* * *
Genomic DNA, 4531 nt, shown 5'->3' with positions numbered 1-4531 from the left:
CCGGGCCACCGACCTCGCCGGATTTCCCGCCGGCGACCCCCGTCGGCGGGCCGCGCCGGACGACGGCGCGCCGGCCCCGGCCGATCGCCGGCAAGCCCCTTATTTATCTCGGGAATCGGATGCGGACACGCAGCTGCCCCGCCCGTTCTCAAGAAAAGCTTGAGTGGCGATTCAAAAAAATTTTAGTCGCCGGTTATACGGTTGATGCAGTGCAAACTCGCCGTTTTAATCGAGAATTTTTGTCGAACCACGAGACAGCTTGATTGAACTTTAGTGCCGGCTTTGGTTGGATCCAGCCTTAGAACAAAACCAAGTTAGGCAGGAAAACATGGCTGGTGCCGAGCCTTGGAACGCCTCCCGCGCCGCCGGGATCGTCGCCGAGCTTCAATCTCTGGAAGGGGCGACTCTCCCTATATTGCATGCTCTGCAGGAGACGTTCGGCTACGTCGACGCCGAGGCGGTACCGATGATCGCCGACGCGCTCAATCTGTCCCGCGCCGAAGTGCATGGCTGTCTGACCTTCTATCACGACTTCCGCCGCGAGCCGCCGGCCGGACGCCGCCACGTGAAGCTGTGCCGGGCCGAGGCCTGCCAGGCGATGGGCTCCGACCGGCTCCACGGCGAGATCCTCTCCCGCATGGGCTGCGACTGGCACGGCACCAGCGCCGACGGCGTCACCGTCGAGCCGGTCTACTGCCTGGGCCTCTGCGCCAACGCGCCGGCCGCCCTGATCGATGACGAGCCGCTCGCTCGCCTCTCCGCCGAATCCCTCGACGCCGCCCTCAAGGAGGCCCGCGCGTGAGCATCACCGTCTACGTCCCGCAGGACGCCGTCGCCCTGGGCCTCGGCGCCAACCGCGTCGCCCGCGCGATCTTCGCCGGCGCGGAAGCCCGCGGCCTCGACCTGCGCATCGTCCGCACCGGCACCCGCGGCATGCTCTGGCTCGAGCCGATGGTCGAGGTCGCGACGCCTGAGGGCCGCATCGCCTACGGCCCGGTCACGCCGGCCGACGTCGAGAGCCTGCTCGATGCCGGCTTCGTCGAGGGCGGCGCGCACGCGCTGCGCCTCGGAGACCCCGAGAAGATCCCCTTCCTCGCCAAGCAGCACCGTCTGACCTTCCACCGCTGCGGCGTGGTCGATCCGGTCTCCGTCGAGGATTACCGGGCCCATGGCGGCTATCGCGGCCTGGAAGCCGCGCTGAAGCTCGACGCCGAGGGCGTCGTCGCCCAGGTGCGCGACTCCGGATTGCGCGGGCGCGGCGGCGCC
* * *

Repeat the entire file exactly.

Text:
Genomic DNA, 4531 nt, shown 5'->3' with positions numbered 1-4531 from the left:
CCGGGCCACCGACCTCGCCGGATTTCCCGCCGGCGACCCCCGTCGGCGGGCCGCGCCGGACGACGGCGCGCCGGCCCCGGCCGATCGCCGGCAAGCCCCTTATTTATCTCGGGAATCGGATGCGGACACGCAGCTGCCCCGCCCGTTCTCAAGAAAAGCTTGAGTGGCGATTCAAAAAAATTTTAGTCGCCGGTTATACGGTTGATGCAGTGCAAACTCGCCGTTTTAATCGAGAATTTTTGTCGAACCACGAGACAGCTTGATTGAACTTTAGTGCCGGCTTTGGTTGGATCCAGCCTTAGAACAAAACCAAGTTAGGCAGGAAAACATGGCTGGTGCCGAGCCTTGGAACGCCTCCCGCGCCGCCGGGATCGTCGCCGAGCTTCAATCTCTGGAAGGGGCGACTCTCCCTATATTGCATGCTCTGCAGGAGACGTTCGGCTACGTCGACGCCGAGGCGGTACCGATGATCGCCGACGCGCTCAATCTGTCCCGCGCCGAAGTGCATGGCTGTCTGACCTTCTATCACGACTTCCGCCGCGAGCCGCCGGCCGGACGCCGCCACGTGAAGCTGTGCCGGGCCGAGGCCTGCCAGGCGATGGGCTCCGACCGGCTCCACGGCGAGATCCTCTCCCGCATGGGCTGCGACTGGCACGGCACCAGCGCCGACGGCGTCACCGTCGAGCCGGTCTACTGCCTGGGCCTCTGCGCCAACGCGCCGGCCGCCCTGATCGATGACGAGCCGCTCGCTCGCCTCTCCGCCGAATCCCTCGACGCCGCCCTCAAGGAGGCCCGCGCGTGAGCATCACCGTCTACGTCCCGCAGGACGCCGTCGCCCTGGGCCTCGGCGCCAACCGCGTCGCCCGCGCGATCTTCGCCGGCGCGGAAGCCCGCGGCCTCGACCTGCGCATCGTCCGCACCGGCACCCGCGGCATGCTCTGGCTCGAGCCGATGGTCGAGGTCGCGACGCCTGAGGGCCGCATCGCCTACGGCCCGGTCACGCCGGCCGACGTCGAGAGCCTGCTCGATGCCGGCTTCGTCGAGGGCGGCGCGCACGCGCTGCGCCTCGGAGACCCCGAGAAGATCCCCTTCCTCGCCAAGCAGCACCGTCTGACCTTCCACCGCTGCGGCGTGGTCGATCCGGTCTCCGTCGAGGATTACCGGGCCCATGGCGGCTATCGCGGCCTGGAAGCCGCGCTGAAGCTCGACGCCGAGGGCGTCGTCGCCCAGGTGCGCGACTCCGGATTGCGCGGGCGCGGCGGCGCC